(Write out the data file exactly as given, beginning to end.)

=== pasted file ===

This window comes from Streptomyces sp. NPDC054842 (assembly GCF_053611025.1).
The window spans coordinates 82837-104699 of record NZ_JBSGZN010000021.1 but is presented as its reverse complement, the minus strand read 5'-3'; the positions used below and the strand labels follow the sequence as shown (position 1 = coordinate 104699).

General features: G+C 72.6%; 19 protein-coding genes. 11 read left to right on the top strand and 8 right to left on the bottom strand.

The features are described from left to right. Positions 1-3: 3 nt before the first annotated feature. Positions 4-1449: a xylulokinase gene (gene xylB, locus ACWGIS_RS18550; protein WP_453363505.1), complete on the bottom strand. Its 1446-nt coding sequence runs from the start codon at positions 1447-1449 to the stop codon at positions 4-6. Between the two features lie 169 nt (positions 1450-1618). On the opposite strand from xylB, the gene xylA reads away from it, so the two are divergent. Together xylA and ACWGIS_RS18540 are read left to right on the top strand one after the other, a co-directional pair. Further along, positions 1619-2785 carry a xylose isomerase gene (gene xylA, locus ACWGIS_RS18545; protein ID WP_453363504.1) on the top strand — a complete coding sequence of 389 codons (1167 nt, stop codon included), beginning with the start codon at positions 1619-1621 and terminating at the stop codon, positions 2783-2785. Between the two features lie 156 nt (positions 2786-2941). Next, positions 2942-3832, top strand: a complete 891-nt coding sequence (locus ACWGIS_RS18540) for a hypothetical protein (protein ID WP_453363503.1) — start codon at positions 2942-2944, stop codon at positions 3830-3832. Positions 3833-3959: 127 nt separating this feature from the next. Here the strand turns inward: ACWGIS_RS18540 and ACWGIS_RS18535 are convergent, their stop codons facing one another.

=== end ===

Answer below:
This window comes from Streptomyces sp. NPDC054842 (assembly GCF_053611025.1).
The window spans coordinates 82837-104699 of record NZ_JBSGZN010000021.1 but is presented as its reverse complement, the minus strand read 5'-3'; the positions used below and the strand labels follow the sequence as shown (position 1 = coordinate 104699).

General features: G+C 72.6%; 19 protein-coding genes. 11 read left to right on the top strand and 8 right to left on the bottom strand.

The features are described from left to right. Positions 1-3: 3 nt before the first annotated feature. Positions 4-1449: a xylulokinase gene (gene xylB, locus ACWGIS_RS18550; protein WP_453363505.1), complete on the bottom strand. Its 1446-nt coding sequence runs from the start codon at positions 1447-1449 to the stop codon at positions 4-6. Between the two features lie 169 nt (positions 1450-1618). On the opposite strand from xylB, the gene xylA reads away from it, so the two are divergent. Together xylA and ACWGIS_RS18540 are read left to right on the top strand one after the other, a co-directional pair. Further along, positions 1619-2785 carry a xylose isomerase gene (gene xylA, locus ACWGIS_RS18545; protein ID WP_453363504.1) on the top strand — a complete coding sequence of 389 codons (1167 nt, stop codon included), beginning with the start codon at positions 1619-1621 and terminating at the stop codon, positions 2783-2785. Between the two features lie 156 nt (positions 2786-2941). Next, positions 2942-3832, top strand: a complete 891-nt coding sequence (locus ACWGIS_RS18540) for a hypothetical protein (protein ID WP_453363503.1) — start codon at positions 2942-2944, stop codon at positions 3830-3832. Positions 3833-3959: 127 nt separating this feature from the next. Here the strand turns inward: ACWGIS_RS18540 and ACWGIS_RS18535 are convergent, their stop codons facing one another.